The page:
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Canada helps track mystery ship with possible terrorist links

A South Asian refugee ship that Canadian authorities have secretly tracked for months on suspicion of links to terrorism appears to be bound for Australia.

The federal scrutiny of the ship, known as the Sun Sea, is a rare example of Canada's "pushing-borders-out strategy," a tactic that is meant to prevent a repeat of a massive asylum claim that occurred last fall, sources say.

Last October, 76 Tamil asylum seekers from Sri Lanka arrived on the shores of British Columbia in a vessel alleged to have been controlled by the Liberation Tigers of Tamil Eelam. After being jailed for several weeks in Canada, the claimants were freed pending hearings.

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They are still waiting, a process that could take years. In the interim, federal agents dispatched to foreign shores have been on the lookout for a sister ship run by the same alleged Tamil Tigers smuggling operation reputed to have up to 300 refugees aboard.

This is the Sun Sea, also known as the Harin Panich 19 (HP19), and details about its journey are murky. What is known is that Canadian police and spies have formed partnerships with counterparts in Australia and Southeast Asia to watch out for the ship, now believed to be in the Gulf of Thailand.

The original fear was that the vessel could be bound for Canada, with Tamil asylum seekers looking to take advantage of the country's refugee system.

As things stand, there are few more hospitable places in the world.

Sri Lanka has been cracking down on the Tamil Tigers and their sympathizers since a bloody 30-year civil war ended last year. This has prompted an exodus of refugee ships that led the government of Australia - the nearest Western democracy - to seek a ban on future Tamil asylum claims.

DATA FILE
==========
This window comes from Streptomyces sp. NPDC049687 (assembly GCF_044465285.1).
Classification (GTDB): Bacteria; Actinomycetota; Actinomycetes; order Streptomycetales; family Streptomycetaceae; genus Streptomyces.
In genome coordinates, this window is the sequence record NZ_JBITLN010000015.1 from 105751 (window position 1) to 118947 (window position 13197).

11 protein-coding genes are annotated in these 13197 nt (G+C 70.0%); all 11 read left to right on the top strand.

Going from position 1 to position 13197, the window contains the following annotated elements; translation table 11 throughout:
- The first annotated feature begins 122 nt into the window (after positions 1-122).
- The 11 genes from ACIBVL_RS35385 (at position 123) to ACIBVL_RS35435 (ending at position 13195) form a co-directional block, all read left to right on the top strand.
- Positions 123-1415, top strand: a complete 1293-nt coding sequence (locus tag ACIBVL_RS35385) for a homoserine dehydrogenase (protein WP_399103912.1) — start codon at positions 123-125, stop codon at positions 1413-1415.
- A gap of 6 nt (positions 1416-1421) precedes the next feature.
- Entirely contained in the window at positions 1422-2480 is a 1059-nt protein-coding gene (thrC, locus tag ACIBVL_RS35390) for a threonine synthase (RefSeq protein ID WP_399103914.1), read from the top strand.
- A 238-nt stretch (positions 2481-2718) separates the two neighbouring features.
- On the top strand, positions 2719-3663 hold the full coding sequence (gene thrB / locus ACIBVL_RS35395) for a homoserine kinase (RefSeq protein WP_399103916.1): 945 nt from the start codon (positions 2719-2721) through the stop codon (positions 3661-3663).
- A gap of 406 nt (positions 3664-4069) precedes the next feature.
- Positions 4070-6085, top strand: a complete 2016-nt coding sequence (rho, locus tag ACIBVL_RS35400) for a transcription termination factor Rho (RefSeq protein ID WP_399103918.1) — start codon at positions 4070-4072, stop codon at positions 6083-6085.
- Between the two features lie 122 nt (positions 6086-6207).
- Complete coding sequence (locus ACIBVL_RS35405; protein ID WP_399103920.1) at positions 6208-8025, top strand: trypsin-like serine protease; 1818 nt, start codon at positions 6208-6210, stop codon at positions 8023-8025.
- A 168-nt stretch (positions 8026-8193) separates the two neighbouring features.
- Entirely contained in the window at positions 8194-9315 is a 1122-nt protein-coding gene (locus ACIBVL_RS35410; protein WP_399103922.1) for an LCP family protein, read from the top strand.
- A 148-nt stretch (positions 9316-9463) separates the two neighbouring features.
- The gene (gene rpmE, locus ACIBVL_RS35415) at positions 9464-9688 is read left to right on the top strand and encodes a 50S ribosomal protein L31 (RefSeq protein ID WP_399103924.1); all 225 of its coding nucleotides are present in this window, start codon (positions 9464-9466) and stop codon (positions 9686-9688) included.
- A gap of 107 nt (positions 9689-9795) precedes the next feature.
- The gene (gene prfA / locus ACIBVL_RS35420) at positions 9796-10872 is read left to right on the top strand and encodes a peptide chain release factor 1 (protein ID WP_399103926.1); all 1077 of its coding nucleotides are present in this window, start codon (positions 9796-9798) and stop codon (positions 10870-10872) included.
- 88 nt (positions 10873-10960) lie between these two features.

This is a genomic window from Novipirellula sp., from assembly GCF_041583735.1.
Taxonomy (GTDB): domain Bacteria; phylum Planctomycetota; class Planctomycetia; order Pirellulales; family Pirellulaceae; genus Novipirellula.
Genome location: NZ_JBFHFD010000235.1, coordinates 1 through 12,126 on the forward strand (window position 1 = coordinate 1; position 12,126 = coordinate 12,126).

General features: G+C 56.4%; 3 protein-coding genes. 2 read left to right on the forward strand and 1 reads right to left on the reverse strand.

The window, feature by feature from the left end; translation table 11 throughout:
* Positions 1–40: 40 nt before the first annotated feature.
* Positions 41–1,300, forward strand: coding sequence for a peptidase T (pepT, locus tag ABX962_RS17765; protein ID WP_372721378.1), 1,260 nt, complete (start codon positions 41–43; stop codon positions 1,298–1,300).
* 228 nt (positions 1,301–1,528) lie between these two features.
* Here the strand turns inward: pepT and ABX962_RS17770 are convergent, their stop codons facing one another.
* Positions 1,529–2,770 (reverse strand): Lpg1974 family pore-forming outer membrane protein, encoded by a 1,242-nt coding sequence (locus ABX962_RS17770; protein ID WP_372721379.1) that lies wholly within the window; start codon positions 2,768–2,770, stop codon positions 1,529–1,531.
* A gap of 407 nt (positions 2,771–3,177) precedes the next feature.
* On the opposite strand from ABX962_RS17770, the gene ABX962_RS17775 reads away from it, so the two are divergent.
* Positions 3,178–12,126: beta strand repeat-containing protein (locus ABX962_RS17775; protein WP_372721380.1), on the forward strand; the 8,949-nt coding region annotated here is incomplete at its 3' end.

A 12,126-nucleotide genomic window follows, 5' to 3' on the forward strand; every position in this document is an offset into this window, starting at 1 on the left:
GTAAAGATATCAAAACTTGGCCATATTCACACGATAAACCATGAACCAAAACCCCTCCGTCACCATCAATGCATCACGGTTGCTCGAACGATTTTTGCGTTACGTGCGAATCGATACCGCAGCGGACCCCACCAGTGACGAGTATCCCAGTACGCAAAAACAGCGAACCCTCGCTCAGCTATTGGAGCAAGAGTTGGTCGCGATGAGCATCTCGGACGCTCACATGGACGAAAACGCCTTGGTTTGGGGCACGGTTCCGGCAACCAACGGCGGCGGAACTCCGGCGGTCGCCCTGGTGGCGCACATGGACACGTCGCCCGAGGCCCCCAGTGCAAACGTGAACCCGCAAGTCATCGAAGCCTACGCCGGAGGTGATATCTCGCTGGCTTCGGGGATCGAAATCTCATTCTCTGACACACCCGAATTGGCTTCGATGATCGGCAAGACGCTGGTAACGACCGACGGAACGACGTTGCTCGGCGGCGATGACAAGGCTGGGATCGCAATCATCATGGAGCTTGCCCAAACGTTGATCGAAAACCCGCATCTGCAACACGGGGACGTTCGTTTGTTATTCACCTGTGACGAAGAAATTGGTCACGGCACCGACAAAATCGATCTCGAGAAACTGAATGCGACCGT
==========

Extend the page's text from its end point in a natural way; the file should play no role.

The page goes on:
Several weeks ago, The Globe began investigating reports about the Sun Sea and its voyage.

On May 19, the Philippine coast guard circulated a general public warning for local agents to be on the lookout for the Sun Sea.

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On Wednesday, the Australian newspaper reported "300 asylum seekers on the way."

Canadian officials speak guardedly about their role in the investigation.

"The government of Canada's strategic approach with respect to migrant vessels includes efforts abroad that involve stopping illegal migrant-smuggling ships that are destined for Canada at their points of departure," Lisa Monette, a spokeswoman for the Department of Foreign Affairs, told The Globe last month.

"We will not comment on any specific operational matters."

However, one academic in Southeast Asia is publicly lauding Canada's work in the ongoing investigation.

"The Canadian intelligence response has been very decisive," Rohan Gunaratna, an international-terrorism expert based in Singapore, told The Globe last month.

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Having testified in Canada as a government witness against the passengers who arrived on the earlier vessel, Mr. Gunaratna called the Sun Sea probe a sensitive and ongoing matter.

Last October, Canadian soldiers and police seized a ship off the coast of British Columbia and brought it ashore. Intelligence reports suggested it was running guns for the Tamil Tigers.

After that ship - known as the Princess Easwary, or the Ocean Lady - was escorted ashore, all 76 passengers and crew claimed refugee status.

Authorities fear that Tamil Tiger guerrillas may be among the passengers, but once even militants arrive, there might be no turning them back. "The reality is that once they land in Canada, there is not very much we can do," said one federal source, who asked not to be named.

"That's why pushing out borders is so important."

It seems likely that the Tamil asylum seekers who arrived on the Ocean Lady will eventually be found to be a mix of legitimate refugees, illegitimate economic migrants and some militants.

Sri Lankan Tamils have, for years, been among Canada's top 10 refugee groups. They succeed in their claims more often than not, but either way they can be difficult to deport given the possibility they might face torture or death if sent home.

In Canada, asylum seekers who have credible fears of mistreatment can stymie deportation efforts for years.

With files from Stephanie Chambers

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About the Author
National security reporter

Focusing on Canadian matters during the past decade, Colin Freeze has reported extensively on the interplay between government, police, spy services, and the judiciary. Colin has twice been to Afghanistan to be embedded with the Canadian military. More

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